A few weeks back Vittorio had a pop at Sigma-Aldrich for marketing fluorosulfuric acid-antimony pentafluoride as ‘magic acid’. Which got me wondering, just how common is magic in the sciences? And which disciplines are the most mystical?
So I checked. A search for ‘magic’ in titles of articles using Scopus pulls up 8,698 hits. That’s a far bit of magic. The Major Atmospheric Gamma-ray Imaging Cherenkov Telescopes (MAGIC) telescope accounts of 141 of them. And since we all know that acronyms don’t count as magic we’ll chuck them out. That leaves 8,557 magical articles.
Let’s also dismiss the arts, humanities and social sciences (not that I have anything against them, but a lot of their studies are investigating magical beliefs, and so they aren’t actually doing any magic). Which takes us to 7,223 articles.
I think we should also bin conference papers because they might have been written by a computer, and there’s nothing mystical about that (down to 6,467 now).
Which means the top 3 most spellbinding sciences are….
Medicine is the clear winner with 1,675 articles. Second there’s physics (and astronomy) with 1,397 publications, and coming in a close third we have chemistry with 1,348 papers.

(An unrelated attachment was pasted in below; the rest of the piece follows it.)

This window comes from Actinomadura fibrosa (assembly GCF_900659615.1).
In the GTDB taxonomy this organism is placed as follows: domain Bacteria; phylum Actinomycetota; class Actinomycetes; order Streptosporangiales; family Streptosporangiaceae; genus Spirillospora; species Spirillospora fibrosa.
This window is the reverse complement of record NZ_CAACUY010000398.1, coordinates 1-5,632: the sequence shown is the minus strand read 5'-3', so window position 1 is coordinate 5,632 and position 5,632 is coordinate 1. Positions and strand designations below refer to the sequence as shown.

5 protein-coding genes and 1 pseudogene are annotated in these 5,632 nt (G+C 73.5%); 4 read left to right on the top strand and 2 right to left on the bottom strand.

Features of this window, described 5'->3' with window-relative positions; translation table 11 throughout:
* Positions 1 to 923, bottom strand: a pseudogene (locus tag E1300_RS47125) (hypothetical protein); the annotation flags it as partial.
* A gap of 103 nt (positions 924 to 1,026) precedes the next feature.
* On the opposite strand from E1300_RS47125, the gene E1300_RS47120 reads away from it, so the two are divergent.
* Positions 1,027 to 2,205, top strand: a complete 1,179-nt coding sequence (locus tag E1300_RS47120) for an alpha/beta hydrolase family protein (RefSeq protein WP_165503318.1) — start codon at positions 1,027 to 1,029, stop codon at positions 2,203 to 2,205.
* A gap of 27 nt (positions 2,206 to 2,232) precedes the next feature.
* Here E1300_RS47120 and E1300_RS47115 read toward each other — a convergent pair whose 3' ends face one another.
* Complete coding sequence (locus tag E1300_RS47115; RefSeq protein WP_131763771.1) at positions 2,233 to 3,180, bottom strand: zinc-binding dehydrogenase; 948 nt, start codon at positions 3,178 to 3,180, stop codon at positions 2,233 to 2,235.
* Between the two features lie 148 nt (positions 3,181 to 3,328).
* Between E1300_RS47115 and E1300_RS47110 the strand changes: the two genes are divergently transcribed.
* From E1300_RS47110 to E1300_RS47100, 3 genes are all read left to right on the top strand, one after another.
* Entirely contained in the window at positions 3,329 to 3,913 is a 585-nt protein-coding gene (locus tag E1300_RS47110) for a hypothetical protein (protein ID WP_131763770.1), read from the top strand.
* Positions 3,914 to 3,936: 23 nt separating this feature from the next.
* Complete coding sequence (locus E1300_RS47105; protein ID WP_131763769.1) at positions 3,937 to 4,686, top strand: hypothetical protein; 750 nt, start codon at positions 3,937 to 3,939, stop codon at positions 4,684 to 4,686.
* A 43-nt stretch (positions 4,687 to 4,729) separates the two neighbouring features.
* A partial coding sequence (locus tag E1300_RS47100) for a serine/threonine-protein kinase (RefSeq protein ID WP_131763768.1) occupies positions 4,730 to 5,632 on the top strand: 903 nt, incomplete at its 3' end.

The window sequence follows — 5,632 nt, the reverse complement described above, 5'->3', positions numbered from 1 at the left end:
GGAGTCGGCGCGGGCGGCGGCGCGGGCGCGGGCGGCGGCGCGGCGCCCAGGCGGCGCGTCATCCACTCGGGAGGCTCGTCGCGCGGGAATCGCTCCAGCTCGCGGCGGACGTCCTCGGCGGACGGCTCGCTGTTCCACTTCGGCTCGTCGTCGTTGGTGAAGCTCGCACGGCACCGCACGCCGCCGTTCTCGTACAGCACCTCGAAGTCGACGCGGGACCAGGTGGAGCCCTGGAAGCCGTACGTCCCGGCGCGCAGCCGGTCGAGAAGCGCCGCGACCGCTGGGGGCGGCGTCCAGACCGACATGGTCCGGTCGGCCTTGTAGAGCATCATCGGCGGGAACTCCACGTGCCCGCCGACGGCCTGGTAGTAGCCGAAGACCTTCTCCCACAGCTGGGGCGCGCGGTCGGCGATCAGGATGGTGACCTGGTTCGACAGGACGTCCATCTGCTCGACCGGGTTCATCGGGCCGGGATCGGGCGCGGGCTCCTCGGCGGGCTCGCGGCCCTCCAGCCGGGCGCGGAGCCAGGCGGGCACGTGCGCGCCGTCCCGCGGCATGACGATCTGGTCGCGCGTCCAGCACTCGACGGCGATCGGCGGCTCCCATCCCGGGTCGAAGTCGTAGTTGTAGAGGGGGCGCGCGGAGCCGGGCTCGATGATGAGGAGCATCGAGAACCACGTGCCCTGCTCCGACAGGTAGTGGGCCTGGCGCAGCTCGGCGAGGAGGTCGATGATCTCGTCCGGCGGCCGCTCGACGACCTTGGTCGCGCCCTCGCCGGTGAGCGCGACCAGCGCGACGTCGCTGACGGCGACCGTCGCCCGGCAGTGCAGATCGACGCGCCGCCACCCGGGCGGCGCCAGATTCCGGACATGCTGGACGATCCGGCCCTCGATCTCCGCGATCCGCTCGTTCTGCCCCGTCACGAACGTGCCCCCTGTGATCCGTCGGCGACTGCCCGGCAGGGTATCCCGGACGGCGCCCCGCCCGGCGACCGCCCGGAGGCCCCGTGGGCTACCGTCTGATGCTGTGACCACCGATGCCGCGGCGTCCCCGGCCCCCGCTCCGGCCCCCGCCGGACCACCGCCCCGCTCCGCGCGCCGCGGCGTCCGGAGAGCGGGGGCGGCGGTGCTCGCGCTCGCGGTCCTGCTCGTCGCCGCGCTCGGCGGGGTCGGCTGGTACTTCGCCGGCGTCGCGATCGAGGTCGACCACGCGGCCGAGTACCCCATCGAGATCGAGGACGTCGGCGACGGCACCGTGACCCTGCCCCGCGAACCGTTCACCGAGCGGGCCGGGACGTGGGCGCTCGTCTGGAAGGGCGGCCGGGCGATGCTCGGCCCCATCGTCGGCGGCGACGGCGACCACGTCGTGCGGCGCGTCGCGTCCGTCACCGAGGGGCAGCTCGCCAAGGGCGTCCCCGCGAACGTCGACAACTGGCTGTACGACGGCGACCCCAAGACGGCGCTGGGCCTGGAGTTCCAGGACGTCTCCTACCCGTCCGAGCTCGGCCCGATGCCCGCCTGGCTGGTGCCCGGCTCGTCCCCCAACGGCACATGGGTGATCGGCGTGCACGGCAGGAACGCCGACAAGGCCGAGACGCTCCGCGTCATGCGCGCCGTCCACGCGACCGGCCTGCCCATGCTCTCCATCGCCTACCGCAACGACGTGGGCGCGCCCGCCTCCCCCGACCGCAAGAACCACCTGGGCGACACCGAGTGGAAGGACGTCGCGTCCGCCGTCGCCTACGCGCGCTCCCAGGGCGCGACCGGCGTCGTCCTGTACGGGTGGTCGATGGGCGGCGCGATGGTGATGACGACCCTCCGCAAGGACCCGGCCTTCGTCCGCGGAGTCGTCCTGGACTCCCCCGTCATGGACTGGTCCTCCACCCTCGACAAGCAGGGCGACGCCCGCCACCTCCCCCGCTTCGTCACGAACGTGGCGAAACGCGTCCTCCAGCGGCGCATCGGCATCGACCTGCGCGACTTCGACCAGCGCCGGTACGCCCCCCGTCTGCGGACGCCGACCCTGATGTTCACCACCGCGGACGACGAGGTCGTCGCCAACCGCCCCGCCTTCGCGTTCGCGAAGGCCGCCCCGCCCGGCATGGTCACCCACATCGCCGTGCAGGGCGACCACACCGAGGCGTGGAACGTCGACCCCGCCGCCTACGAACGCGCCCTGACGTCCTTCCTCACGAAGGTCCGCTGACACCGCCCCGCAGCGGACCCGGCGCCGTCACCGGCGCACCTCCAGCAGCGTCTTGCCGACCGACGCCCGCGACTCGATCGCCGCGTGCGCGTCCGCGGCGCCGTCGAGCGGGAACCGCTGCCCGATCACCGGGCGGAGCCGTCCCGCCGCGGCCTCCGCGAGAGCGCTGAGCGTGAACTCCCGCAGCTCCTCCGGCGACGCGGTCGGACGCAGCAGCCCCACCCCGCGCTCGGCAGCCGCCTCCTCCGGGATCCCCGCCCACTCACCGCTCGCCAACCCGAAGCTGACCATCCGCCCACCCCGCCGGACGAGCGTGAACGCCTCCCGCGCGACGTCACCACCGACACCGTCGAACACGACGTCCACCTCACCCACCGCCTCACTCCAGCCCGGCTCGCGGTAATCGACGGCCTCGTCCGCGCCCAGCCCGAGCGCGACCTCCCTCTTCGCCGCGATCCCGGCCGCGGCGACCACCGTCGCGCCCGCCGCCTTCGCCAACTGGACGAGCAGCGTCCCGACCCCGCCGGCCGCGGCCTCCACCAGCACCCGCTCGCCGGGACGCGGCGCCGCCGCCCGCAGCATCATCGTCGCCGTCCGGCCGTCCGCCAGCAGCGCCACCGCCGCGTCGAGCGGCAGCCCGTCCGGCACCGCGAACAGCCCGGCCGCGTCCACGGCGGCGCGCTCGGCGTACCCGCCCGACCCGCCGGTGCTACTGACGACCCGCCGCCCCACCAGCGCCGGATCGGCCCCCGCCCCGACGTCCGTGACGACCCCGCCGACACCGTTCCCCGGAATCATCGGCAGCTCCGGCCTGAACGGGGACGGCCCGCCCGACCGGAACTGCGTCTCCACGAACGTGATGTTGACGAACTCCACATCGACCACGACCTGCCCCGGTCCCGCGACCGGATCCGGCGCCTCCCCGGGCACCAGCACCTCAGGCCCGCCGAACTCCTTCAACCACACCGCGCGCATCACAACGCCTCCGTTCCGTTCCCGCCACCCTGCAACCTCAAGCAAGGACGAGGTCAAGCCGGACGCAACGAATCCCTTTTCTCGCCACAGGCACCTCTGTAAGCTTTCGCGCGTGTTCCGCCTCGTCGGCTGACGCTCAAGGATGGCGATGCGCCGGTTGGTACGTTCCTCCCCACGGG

So there you have it, medics do the most magic.
But hang on a second, there’s something not right here. I think there’s a secret coven tucked away somewhere. And I’m sure it’s made up of those trick solid state NMR spectroscopists and their MAS experiments, or Magic Angle Spinning to use the full incantation. These practitioners of the darker NMR arts manage 1,734 articles by themselves, whilst all the time disguised within the midst of medicine, physics and chemistry.
Who then is the master wizard, with 46 articles? It’s none other than the supposedly mythical Griffin.